NEW YORK U.S. Internet ad spending dipped by 5.3 percent through the first half of the year to $10.9 billion, according to the latest joint spending report by the Interactive Advertising Bureau and PricewaterhouseCoopers. Similarly, during the second quarter, spending slid by 5.4 percent to $5.4 billion.
Following a record fourth quarter in 2008 and several years of unabated double-digital growth, the online ad industry is clearly feeling the impact of the Great Recession of 2009. But during a press conference on Monday, officials took great pains to put the Web’s spending declines in context.
Sherrill Mane, the IAB’s svp of industry services, pointed to estimates issued by Nielsen and TNS that tracked declines for overall media spending during the first half of the year at about 15 percent. “The Internet decline is relatively minor in the big picture,” she said.
Indeed, the word “relatively” was spoken often during Monday’s conference call with the media. Guest commentator Professor John Deighton of Harvard Business School said that despite a rough ad environment, the Internet is still benefiting from increased advertising excitement because it remains a rapidly growing medium. The declines seen in online advertising are “attributable to the economy and not diminished interest in the medium,” he said. The industries that pulled spending from the Web are the industries that are hurting the most, like autos and financial services.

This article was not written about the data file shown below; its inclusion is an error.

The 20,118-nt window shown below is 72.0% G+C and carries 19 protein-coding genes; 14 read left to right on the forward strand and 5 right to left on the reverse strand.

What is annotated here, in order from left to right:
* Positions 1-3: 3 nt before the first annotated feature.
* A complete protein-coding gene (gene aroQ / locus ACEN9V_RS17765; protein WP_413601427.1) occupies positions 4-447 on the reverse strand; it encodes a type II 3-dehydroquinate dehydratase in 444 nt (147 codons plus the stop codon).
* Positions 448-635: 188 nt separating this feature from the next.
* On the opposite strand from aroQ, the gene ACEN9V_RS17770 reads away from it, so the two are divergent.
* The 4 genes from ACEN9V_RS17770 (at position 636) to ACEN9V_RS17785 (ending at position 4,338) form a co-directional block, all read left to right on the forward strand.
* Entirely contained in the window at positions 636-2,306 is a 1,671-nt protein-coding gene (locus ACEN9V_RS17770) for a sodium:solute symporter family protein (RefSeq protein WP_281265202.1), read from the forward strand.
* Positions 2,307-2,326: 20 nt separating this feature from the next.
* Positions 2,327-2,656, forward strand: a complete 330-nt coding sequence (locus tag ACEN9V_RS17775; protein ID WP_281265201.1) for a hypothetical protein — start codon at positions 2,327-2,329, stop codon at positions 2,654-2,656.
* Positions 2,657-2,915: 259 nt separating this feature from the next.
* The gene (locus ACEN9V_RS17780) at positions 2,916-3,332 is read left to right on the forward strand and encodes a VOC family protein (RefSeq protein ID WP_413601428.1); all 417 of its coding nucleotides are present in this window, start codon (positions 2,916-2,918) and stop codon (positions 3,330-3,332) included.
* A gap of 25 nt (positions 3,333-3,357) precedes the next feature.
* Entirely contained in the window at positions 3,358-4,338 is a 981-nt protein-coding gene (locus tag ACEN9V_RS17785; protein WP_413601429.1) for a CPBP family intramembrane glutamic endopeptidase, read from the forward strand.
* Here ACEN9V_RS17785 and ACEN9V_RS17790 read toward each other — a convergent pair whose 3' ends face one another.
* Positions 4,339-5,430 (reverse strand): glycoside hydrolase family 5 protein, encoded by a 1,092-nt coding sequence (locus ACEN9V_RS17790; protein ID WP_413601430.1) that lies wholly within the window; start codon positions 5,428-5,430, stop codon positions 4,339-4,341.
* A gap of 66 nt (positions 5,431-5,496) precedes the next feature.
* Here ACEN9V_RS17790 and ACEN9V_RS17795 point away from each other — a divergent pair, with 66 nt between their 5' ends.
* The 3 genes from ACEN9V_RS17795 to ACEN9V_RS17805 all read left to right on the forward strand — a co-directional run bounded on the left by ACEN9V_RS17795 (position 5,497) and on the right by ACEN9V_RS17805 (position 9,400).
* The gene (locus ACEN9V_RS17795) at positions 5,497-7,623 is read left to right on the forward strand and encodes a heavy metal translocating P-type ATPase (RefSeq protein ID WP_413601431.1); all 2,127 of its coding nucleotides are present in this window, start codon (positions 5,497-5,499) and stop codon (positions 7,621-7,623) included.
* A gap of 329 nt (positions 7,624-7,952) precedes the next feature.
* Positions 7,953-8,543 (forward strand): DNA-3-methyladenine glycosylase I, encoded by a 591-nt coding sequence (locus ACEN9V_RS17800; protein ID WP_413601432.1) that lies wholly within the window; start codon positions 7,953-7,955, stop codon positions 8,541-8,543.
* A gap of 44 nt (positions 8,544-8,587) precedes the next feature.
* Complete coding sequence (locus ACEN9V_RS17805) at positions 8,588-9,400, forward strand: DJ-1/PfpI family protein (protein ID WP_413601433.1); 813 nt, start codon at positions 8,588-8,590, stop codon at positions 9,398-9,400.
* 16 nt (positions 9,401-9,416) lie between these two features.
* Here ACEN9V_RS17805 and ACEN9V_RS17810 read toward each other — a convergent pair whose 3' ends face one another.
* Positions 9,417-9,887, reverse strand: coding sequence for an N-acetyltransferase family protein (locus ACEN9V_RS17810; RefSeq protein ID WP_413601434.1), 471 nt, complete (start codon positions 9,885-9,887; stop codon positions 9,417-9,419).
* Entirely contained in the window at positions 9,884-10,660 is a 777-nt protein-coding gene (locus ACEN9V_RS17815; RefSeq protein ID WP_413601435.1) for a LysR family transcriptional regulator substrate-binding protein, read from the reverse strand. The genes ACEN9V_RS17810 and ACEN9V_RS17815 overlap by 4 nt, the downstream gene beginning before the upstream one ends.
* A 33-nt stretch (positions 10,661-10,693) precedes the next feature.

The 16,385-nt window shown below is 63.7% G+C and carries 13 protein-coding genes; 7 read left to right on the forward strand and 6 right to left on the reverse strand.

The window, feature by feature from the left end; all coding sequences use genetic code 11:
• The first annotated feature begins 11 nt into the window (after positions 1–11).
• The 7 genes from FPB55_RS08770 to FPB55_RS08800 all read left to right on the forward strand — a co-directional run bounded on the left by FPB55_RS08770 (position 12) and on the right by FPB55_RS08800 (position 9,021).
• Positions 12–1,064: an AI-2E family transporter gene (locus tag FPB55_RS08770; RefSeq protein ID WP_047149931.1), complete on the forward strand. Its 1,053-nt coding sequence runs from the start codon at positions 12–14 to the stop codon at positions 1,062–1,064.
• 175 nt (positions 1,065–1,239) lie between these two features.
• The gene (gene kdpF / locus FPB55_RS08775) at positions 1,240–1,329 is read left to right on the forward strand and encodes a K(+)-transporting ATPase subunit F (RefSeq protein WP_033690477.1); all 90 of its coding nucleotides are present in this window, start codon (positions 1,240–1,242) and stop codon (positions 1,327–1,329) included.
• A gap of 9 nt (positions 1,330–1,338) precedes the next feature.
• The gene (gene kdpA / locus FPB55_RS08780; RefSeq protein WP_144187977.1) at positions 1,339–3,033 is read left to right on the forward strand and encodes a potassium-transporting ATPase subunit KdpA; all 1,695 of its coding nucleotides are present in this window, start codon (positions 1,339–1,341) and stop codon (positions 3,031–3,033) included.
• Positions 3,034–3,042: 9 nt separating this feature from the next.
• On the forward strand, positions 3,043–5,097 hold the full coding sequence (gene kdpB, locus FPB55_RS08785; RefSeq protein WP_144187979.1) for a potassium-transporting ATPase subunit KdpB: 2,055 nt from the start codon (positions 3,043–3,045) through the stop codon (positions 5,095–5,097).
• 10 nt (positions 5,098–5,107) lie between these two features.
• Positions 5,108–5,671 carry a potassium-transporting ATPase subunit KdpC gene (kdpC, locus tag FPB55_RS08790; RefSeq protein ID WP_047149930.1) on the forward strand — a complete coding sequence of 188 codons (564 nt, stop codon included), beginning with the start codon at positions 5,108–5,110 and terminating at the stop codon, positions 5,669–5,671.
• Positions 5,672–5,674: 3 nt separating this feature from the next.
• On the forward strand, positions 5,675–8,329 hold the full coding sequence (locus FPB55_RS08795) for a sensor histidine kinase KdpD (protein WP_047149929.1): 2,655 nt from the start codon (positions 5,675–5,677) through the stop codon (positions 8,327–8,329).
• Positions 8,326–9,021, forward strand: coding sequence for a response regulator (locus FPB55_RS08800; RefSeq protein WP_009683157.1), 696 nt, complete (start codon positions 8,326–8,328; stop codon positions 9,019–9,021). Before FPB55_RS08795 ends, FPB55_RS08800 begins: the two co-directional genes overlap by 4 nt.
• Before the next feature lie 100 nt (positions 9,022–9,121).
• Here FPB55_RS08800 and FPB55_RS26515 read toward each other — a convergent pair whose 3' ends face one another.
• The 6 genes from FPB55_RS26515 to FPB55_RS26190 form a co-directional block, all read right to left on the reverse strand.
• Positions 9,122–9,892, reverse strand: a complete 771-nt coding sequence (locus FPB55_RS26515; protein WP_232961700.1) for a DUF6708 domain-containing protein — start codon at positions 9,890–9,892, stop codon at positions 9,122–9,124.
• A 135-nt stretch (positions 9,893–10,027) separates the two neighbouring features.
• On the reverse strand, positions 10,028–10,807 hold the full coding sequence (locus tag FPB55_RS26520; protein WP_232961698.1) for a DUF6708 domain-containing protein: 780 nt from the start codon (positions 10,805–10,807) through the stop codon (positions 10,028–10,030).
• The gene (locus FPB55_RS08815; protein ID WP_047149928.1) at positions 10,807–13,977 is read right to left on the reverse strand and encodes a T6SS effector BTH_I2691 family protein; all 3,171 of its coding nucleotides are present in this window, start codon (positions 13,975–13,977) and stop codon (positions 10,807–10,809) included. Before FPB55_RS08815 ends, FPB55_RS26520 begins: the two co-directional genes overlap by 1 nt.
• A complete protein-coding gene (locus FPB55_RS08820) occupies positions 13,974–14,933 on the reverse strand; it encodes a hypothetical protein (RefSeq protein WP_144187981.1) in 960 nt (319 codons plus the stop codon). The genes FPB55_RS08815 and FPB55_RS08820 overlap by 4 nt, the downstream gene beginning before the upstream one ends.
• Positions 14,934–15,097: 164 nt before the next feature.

Meanwhile, the entertainment and media categories are actually putting more money on the Internet. “Advertisers follow audiences and eyeballs are moving online,” he said.
More eyeballs are shifting to online video — which provided a bright spot in the IAB/PwC report. Video ad spending surged 38 percent during the first half of ’09 to $477 million.
However, that figure is relatively small in an industry that is still dominated by search. As advertisers pumped more performance-focused dollars into the medium, search spending actual rose during the first six months of the year by nearly 2 percent, reaching $5.148 billion, or a hefty 47 percent of the total ad market. Performance-based advertising now accounts for 58 percent of all dollars spent online vs. 38 percent for CPM-based spending.
Despite that trend, however — and even with pricing challenges in the display ad market — spending on display declined just 1 percent to $3.759 billion.
The hardest hit segments this year have been rich media (down 13 percent), classifieds (down 31 percent) and sponsorships (down 20 percent).